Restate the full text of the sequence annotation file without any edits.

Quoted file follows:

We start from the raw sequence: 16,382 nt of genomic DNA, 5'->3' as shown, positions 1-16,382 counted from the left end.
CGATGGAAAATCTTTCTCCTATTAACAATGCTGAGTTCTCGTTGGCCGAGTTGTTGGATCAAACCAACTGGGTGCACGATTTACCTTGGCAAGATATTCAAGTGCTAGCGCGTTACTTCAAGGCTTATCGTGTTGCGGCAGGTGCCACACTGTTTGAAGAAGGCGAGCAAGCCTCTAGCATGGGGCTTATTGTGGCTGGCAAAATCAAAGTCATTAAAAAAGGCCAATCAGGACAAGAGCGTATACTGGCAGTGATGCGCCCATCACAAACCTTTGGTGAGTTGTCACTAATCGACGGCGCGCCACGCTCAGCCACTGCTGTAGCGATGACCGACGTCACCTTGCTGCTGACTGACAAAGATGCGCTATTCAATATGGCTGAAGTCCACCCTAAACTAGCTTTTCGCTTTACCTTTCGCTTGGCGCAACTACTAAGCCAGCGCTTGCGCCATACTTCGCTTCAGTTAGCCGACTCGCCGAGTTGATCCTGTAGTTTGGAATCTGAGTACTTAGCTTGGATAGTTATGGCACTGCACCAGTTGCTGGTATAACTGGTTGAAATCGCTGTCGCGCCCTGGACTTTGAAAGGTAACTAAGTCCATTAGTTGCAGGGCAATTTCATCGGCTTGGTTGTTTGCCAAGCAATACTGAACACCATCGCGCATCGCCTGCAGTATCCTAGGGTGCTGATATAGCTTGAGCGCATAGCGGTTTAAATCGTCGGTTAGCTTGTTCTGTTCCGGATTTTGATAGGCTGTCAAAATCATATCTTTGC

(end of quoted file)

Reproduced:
We start from the raw sequence: 16,382 nt of genomic DNA, 5'->3' as shown, positions 1-16,382 counted from the left end.
CGATGGAAAATCTTTCTCCTATTAACAATGCTGAGTTCTCGTTGGCCGAGTTGTTGGATCAAACCAACTGGGTGCACGATTTACCTTGGCAAGATATTCAAGTGCTAGCGCGTTACTTCAAGGCTTATCGTGTTGCGGCAGGTGCCACACTGTTTGAAGAAGGCGAGCAAGCCTCTAGCATGGGGCTTATTGTGGCTGGCAAAATCAAAGTCATTAAAAAAGGCCAATCAGGACAAGAGCGTATACTGGCAGTGATGCGCCCATCACAAACCTTTGGTGAGTTGTCACTAATCGACGGCGCGCCACGCTCAGCCACTGCTGTAGCGATGACCGACGTCACCTTGCTGCTGACTGACAAAGATGCGCTATTCAATATGGCTGAAGTCCACCCTAAACTAGCTTTTCGCTTTACCTTTCGCTTGGCGCAACTACTAAGCCAGCGCTTGCGCCATACTTCGCTTCAGTTAGCCGACTCGCCGAGTTGATCCTGTAGTTTGGAATCTGAGTACTTAGCTTGGATAGTTATGGCACTGCACCAGTTGCTGGTATAACTGGTTGAAATCGCTGTCGCGCCCTGGACTTTGAAAGGTAACTAAGTCCATTAGTTGCAGGGCAATTTCATCGGCTTGGTTGTTTGCCAAGCAATACTGAACACCATCGCGCATCGCCTGCAGTATCCTAGGGTGCTGATATAGCTTGAGCGCATAGCGGTTTAAATCGTCGGTTAGCTTGTTCTGTTCCGGATTTTGATAGGCTGTCAAAATCATATCTTTGC